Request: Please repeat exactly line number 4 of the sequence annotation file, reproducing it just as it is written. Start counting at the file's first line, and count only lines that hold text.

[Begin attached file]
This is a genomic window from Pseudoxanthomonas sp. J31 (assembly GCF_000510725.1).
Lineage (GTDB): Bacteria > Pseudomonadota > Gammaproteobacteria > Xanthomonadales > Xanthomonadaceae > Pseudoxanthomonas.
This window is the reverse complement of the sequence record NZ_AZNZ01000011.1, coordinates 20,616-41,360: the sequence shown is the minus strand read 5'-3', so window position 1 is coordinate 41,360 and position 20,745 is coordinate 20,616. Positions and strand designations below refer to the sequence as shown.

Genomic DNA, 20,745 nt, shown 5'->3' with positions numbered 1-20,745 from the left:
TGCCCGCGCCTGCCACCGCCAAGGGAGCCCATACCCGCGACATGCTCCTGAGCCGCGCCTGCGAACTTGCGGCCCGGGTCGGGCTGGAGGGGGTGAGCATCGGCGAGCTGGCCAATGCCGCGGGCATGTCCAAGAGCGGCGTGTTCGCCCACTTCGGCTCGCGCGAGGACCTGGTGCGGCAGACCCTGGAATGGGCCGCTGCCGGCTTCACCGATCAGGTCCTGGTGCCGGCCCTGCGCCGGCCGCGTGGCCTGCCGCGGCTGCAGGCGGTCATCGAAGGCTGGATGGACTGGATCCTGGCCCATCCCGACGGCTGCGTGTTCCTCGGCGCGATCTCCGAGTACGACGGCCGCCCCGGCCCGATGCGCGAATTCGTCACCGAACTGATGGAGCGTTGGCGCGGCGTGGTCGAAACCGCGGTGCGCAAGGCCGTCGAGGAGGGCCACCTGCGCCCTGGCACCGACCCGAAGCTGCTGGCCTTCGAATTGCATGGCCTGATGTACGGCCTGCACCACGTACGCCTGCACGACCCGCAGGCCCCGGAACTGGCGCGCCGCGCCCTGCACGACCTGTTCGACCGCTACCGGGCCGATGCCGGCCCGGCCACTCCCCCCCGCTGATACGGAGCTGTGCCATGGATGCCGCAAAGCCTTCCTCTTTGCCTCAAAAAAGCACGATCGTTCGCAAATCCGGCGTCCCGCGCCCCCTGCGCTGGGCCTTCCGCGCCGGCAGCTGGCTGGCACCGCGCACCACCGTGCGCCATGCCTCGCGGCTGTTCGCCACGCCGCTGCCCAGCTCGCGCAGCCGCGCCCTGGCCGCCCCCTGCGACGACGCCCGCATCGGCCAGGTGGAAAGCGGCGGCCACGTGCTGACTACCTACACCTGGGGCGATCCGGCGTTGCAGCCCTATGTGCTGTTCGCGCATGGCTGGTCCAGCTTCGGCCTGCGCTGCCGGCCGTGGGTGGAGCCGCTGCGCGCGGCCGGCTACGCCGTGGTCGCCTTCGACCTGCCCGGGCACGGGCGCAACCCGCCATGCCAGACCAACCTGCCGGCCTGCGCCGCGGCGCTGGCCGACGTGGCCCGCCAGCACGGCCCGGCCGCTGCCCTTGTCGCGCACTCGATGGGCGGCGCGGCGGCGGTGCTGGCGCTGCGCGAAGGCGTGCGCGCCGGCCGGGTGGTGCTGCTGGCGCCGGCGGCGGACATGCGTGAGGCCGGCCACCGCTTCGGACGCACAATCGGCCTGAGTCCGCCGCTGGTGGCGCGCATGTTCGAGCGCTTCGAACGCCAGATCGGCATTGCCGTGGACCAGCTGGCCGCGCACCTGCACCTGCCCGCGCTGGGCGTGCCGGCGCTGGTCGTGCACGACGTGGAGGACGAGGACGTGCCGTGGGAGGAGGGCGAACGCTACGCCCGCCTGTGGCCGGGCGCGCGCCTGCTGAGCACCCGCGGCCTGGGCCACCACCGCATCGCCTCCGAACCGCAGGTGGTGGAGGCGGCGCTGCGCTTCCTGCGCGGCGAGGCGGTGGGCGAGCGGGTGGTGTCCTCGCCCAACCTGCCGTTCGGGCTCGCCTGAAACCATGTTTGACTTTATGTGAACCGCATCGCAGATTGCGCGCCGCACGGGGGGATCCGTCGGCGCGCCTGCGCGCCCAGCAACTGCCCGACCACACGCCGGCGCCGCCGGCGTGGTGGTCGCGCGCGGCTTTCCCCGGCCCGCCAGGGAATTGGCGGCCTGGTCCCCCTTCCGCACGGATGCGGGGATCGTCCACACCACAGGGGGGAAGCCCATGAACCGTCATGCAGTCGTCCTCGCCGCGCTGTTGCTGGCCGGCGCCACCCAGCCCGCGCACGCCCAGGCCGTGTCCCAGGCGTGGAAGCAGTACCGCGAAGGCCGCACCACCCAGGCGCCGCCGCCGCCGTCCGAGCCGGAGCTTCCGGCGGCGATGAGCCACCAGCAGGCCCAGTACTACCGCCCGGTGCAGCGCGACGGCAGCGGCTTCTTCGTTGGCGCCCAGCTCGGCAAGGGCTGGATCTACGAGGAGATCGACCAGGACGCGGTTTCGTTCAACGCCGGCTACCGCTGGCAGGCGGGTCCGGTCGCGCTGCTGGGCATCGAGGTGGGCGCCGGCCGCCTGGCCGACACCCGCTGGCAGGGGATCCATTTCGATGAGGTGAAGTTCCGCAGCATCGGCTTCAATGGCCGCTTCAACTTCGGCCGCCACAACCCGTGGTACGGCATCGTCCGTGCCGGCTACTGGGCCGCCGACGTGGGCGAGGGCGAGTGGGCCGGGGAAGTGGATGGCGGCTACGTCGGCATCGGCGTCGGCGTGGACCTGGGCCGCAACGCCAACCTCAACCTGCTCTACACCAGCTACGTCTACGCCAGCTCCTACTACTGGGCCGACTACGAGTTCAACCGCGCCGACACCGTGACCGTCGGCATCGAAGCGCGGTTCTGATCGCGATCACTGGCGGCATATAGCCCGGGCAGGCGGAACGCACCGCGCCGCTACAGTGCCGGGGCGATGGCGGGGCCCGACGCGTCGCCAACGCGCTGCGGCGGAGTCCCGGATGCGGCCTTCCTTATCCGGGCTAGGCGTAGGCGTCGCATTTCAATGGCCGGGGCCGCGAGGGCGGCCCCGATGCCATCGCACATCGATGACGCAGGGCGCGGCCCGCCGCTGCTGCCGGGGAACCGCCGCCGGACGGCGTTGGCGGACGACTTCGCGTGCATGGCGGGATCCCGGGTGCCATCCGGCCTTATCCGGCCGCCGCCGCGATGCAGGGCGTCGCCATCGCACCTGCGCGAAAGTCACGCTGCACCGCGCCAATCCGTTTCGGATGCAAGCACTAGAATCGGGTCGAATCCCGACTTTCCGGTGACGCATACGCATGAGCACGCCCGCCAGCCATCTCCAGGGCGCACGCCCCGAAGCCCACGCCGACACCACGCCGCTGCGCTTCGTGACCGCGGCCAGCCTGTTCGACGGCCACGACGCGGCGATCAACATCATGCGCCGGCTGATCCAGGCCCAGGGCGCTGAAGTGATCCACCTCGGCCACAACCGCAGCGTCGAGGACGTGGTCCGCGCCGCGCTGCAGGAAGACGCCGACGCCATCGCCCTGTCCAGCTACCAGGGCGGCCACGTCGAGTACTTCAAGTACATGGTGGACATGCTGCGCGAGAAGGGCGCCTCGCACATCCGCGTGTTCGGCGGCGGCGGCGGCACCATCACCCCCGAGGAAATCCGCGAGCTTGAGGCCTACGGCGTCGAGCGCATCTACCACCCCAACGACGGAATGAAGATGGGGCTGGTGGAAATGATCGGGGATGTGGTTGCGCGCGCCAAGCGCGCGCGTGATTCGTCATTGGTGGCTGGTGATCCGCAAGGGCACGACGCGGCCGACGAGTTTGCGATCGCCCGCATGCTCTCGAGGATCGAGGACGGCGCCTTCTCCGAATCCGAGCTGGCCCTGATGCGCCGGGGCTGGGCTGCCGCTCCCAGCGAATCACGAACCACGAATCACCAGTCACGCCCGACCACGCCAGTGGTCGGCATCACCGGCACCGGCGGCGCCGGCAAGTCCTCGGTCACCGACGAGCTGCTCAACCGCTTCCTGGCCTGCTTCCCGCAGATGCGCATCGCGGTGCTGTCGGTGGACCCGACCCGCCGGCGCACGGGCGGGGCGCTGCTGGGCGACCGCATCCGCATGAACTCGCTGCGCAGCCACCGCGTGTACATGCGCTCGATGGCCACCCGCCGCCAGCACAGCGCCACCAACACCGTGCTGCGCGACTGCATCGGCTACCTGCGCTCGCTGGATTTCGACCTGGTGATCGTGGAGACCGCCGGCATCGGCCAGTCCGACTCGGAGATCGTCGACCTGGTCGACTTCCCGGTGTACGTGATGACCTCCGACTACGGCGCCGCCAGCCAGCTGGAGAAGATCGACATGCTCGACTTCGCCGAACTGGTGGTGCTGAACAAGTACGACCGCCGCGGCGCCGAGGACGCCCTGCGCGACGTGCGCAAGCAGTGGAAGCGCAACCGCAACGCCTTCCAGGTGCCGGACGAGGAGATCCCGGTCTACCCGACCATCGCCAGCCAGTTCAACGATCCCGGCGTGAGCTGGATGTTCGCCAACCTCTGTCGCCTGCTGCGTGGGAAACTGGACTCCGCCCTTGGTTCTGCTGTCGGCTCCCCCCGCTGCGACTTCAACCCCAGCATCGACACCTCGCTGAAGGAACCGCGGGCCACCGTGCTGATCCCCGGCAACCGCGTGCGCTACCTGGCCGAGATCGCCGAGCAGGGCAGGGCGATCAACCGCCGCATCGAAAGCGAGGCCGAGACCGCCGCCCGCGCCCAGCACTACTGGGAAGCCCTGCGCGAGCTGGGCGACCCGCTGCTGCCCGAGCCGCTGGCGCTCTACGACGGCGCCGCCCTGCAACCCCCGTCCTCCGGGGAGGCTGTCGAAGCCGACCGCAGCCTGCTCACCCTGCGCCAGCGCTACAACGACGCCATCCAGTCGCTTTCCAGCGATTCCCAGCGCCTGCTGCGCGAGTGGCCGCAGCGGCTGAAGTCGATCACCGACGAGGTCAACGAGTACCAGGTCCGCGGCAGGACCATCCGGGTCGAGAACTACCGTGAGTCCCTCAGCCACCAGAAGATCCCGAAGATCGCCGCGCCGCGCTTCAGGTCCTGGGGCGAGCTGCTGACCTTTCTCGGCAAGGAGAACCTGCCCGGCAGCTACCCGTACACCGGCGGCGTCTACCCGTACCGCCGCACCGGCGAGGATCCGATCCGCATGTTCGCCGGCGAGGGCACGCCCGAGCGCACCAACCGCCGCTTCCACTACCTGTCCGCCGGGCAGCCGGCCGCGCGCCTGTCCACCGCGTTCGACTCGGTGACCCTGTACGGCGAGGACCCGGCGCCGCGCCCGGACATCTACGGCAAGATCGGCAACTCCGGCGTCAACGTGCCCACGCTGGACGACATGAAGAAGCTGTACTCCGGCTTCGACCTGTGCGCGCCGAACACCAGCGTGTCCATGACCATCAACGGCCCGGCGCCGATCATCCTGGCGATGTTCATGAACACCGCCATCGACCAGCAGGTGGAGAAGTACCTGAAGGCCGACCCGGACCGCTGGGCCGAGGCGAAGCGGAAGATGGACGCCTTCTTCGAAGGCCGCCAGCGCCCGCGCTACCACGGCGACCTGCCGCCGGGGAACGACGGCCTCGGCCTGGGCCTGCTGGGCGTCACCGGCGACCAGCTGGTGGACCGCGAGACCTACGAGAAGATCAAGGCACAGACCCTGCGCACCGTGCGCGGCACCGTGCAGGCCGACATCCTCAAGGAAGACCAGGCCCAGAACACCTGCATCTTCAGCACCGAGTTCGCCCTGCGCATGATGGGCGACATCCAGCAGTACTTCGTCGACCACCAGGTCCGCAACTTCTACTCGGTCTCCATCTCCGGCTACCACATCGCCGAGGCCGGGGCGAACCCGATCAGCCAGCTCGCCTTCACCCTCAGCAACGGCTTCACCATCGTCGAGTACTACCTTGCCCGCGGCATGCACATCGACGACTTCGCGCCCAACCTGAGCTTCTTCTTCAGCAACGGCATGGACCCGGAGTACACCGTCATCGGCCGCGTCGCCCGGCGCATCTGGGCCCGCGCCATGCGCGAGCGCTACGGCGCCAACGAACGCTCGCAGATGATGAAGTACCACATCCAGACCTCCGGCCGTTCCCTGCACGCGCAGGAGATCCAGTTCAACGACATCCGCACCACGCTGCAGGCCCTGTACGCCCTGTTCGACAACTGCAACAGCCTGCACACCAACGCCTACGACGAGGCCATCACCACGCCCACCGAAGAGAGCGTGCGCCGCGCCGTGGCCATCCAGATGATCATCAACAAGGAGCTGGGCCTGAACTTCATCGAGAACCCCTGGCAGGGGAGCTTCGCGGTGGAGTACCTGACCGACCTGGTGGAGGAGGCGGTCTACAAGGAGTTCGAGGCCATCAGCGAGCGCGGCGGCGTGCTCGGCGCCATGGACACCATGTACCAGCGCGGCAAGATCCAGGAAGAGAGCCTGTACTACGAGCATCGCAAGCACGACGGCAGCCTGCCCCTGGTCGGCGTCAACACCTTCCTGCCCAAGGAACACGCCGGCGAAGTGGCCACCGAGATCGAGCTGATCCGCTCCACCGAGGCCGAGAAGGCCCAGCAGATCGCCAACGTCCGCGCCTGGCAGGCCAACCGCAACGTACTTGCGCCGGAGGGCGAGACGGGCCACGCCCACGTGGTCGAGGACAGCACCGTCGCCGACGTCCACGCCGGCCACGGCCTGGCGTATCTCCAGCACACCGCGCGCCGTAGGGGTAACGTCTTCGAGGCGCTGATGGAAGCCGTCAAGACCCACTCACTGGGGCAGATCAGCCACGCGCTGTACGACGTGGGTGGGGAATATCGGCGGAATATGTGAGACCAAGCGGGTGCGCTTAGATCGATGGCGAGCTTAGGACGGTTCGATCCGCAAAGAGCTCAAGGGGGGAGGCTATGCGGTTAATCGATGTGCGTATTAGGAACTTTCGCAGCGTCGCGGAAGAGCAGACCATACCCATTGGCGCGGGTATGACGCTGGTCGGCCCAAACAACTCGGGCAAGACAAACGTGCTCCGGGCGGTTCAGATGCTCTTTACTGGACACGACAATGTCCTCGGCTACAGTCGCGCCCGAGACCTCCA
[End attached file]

Genomic DNA, 20,745 nt, shown 5'->3' with positions numbered 1-20,745 from the left: